Luke M. is currently a junior at SYA Spain and a blogger for the Campus Reporter program. He comes to SYA from Milton Academy in Massachusetts.

I am currently writing this blog from my home in the USA. A month ago, I would have never guessed I would be at home in April. Instead, I was planning for Semana Santa and thinking about travelling around Spain with friends. Unfortunately, those days are now over. Those days will never come back. SYA has come and gone. The program that I looked forward to and felt scared about for about a year is now a thing of the past.

I still remember vividly the last month in Spain. Luckily, I kept a journal while in Zaragoza so I can flip to any page and remember what I did. This last month was one of the best, at least in my opinion. The city was beginning to warm up and the entire SYA community seemed closer than ever. I felt perfectly comfortable every night with my host family. The thought of home had pretty much left my mind. 

Until a few weeks ago. The coronavirus came into Spain quicker than I ever could have imagined. We went from feeling bad about countries like China, Iran, and Italy to worrying about our own host families. The call to evacuate Spain was a quick one. It was so quick that I was not able to say goodbye to many people who made my time in Spain so memorable. The homey room I woke up in had turned into a bleak and empty space by sunset. Therefore, in this blog, I would like to share one experience that I will never forget. 

The first has to do with a board game. My host Mom is from Girona, a city in Catalonia. We would travel to see her family whenever it was possible. One weekend, we got in the car for the four hour drive and made it up to the host grandparents’ house at around midnight. We hung around for a bit but since it was late we quickly went to bed. The next day I remember sitting on the couch watching an FC Barcelona game with my host uncle and cousin. At halftime, Barcelona was winning 3-0 so I began to work on a bit of homework. However, my host Mom interrupted me from upstairs, asking if I wanted to play a board game.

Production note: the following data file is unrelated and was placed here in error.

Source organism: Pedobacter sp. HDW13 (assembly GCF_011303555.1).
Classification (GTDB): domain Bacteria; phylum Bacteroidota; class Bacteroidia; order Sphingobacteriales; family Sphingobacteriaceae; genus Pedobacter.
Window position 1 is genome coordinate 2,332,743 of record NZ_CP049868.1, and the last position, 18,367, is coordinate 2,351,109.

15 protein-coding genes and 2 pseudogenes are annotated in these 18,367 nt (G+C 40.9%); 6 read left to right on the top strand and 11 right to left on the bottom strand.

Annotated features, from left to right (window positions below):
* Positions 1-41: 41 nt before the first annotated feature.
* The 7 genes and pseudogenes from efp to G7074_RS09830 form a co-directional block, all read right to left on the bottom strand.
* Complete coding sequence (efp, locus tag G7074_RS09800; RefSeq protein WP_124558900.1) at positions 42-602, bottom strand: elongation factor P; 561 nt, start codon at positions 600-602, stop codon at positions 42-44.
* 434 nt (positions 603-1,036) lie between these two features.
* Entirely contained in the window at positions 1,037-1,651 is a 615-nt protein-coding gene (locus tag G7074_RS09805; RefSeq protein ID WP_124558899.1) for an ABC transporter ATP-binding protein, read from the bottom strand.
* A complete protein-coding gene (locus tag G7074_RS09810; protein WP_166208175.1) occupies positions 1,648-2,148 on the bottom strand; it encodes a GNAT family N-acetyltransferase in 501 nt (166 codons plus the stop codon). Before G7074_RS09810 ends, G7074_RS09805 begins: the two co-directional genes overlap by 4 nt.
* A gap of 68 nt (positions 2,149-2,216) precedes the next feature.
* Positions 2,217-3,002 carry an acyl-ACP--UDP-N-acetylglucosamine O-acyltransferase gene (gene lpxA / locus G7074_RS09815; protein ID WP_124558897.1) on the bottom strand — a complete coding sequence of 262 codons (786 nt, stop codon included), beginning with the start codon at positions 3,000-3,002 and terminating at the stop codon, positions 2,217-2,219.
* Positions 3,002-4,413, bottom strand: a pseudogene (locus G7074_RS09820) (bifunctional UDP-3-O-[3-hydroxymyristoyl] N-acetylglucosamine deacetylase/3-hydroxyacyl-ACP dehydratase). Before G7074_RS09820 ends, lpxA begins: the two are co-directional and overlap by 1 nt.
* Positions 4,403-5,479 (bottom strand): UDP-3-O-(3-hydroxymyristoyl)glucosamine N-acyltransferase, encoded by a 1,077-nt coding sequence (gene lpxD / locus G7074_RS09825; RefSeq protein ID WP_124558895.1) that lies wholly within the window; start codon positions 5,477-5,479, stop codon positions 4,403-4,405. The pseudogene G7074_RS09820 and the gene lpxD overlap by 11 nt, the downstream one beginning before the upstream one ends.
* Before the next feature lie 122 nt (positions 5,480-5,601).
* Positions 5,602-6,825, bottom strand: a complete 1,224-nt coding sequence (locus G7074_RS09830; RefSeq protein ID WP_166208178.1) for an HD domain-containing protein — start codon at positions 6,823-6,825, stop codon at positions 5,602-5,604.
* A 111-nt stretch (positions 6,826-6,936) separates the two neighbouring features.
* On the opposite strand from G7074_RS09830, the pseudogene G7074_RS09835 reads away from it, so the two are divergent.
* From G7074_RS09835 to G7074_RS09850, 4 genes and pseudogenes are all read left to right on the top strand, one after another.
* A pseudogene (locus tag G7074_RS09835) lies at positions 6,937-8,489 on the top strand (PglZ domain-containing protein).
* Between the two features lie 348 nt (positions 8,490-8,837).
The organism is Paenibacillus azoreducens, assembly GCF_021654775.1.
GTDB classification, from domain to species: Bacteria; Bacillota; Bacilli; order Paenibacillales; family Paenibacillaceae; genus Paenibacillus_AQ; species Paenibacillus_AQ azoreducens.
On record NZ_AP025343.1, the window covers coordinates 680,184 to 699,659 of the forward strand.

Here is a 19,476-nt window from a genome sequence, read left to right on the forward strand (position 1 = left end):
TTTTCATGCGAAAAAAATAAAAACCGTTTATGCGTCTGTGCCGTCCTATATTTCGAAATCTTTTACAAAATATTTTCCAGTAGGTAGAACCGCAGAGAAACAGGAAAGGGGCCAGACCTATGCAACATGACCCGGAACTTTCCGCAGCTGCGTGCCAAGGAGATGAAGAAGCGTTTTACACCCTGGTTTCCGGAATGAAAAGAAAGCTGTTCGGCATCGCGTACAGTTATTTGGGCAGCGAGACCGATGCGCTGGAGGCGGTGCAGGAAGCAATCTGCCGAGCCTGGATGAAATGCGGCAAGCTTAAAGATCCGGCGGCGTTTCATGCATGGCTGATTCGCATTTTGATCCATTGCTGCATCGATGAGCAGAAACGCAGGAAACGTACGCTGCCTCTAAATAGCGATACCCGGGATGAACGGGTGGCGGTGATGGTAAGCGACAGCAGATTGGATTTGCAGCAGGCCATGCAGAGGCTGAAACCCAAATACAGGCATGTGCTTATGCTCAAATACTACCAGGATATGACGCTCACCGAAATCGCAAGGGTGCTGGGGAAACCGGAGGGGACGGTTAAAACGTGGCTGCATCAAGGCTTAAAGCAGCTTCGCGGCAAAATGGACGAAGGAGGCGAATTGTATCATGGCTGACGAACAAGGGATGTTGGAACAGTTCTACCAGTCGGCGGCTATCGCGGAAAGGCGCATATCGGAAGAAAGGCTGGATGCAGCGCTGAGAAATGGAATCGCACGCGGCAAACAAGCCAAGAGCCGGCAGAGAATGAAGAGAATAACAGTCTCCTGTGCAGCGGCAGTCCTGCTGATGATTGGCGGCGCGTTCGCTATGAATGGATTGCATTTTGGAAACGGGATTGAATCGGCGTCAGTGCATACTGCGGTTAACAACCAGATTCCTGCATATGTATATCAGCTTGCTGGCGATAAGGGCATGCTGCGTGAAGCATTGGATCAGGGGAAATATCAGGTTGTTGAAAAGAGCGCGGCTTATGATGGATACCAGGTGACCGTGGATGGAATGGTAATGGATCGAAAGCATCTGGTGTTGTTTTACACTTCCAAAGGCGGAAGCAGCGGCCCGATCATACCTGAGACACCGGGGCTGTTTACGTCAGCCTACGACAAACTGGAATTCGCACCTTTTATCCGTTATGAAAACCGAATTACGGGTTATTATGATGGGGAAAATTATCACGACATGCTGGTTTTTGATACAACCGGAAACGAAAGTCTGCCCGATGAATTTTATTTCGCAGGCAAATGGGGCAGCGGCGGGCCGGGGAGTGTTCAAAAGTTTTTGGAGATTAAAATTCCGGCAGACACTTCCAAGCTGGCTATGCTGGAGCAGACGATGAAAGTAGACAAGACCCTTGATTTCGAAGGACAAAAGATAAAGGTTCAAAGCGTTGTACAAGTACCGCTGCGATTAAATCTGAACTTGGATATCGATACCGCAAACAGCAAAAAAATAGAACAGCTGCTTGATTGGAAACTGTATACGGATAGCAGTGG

When I got upstairs, I immediately recognized the game. Ticket to Ride is a favorite for my family and me back home so I immediately accepted the offer to play. I sat down and got ready to play when I realized a problem. The three other players were my host Mom, her brother, and his wife. All three of them were born and raised in Girona so their first language was Catalan. Although they could all speak perfect Spanish, they had accents and only spoke to each other in Catalan. Over the course of the game, I was mesmerized by the strange words flying across the table. I could understand a bit thanks to Catalan’s similarities to Spanish, but the majority went in one ear and out the next.

My opponents destroyed me that round, but I kept smiling. For some reason, I loved the experience of playing this board game. Something about being able to understand so little yet play the same game fascinated me. Despite my butchering of Catalan words, our laughs and competitiveness were not bounded by one language.

Language might seem like the ultimate barrier but it certainly is not. Trust me; I thought the same thing during some parts of my SYA experience. Nonetheless, the only boundary between you and a completely different person is yourself. By closing yourself off, you eliminate any chances of building a relationship. That afternoon, I made relationships with people from drastically different walks of life because of a board game. All because I took a chance and dove into an experience, I grew less alone in a country of strangers. 

So, I hope that whoever might be reading this blog takes a chance. I understand that doing SYA is a tough decision. But hundreds of kids have done it and I do not know a single one who did not love the experience. I was scared of going to Spain. And I definitely failed and embarrassed myself during my seven months there. But I learned that all you really have to do is look up and jump in.

SYA Spain was an amazing experience. Even on the first tough days in Zaragoza, I knew that I had an amazing nine months ahead of me. I was right. The past seven months months have been some of the best of my life. 

  • Campus Reporters
  • SYA Spain
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